To anyone raised under the Constitution of the United States, that document's declaration that it is "the supreme law of the land" may appear as a commonplace assertion. In some other nations the constitution is not viewed as law, but is seen as a primarily political document. In fact, some foreign constitutions are formally proclaimed to be "political constitutions." The writers of the American Constitution were well aware that they were engaged in fashioning an arrangement for the exercise of political functions and the peaceful adjustment of political conflict. And, however much validity there continues to be to de Tocqueville's famous dictum that in America every issue of policy is translated into constitutional terms and debated as a legal issue, it is also a historical fact that, by long-standing precedent of the Supreme Court, some issues arising under the Constitution are candidly designated "political questions," while others are often avoided by the selective application of judicially developed rules of caution.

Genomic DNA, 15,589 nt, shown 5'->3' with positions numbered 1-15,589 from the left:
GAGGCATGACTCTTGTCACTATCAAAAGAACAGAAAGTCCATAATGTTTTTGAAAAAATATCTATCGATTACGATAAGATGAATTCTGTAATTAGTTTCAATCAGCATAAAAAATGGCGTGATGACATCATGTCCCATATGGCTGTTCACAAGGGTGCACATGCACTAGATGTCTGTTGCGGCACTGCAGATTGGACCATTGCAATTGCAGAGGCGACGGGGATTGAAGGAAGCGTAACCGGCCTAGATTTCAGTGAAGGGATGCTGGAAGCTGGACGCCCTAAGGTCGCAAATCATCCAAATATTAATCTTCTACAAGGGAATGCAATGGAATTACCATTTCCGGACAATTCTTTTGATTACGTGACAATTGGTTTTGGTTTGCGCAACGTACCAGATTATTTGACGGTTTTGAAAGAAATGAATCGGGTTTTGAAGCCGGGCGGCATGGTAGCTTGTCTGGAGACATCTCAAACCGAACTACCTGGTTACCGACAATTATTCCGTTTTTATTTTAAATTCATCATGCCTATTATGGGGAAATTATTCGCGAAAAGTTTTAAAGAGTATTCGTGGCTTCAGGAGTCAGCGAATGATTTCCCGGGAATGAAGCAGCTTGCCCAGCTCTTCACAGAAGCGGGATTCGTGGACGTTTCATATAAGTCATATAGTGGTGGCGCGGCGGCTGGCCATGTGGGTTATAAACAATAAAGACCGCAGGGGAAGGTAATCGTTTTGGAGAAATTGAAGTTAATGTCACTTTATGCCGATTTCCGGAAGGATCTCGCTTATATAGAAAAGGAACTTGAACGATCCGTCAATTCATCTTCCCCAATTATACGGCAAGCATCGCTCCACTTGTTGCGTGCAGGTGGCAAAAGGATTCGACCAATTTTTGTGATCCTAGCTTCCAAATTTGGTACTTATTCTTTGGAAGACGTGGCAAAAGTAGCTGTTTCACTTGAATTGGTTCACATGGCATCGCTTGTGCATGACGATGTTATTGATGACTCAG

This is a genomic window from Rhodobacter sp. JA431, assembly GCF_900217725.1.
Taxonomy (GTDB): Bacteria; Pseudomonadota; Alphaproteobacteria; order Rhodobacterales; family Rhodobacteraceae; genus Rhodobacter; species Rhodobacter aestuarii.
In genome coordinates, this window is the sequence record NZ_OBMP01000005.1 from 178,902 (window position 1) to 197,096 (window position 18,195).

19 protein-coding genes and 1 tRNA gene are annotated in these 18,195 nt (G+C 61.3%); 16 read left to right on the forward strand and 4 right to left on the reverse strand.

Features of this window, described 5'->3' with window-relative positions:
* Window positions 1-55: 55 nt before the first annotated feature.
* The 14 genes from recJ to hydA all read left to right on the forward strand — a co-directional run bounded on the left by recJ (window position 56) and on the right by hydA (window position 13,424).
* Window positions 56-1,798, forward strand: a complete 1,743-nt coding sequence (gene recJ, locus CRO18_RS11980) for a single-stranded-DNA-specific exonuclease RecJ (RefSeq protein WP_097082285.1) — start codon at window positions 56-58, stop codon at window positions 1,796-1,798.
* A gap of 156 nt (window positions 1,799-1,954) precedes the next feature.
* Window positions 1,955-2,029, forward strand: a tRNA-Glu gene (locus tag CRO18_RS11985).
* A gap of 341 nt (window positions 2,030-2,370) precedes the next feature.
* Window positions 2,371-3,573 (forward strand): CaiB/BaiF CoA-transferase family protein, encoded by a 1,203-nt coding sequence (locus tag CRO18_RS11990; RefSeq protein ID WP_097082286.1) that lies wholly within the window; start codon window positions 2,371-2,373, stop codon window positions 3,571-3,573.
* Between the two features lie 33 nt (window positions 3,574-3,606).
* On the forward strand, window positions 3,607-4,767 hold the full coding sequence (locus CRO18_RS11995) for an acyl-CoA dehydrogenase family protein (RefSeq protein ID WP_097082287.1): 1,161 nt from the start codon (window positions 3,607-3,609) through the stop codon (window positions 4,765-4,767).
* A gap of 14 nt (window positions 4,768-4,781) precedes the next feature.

Francis H. Heller,
Article V: Changing Dimensions in Constitutional Change,
U. Mich. J. L. Reform
Available at: https://repository.law.umich.edu/mjlr/vol7/iss1/4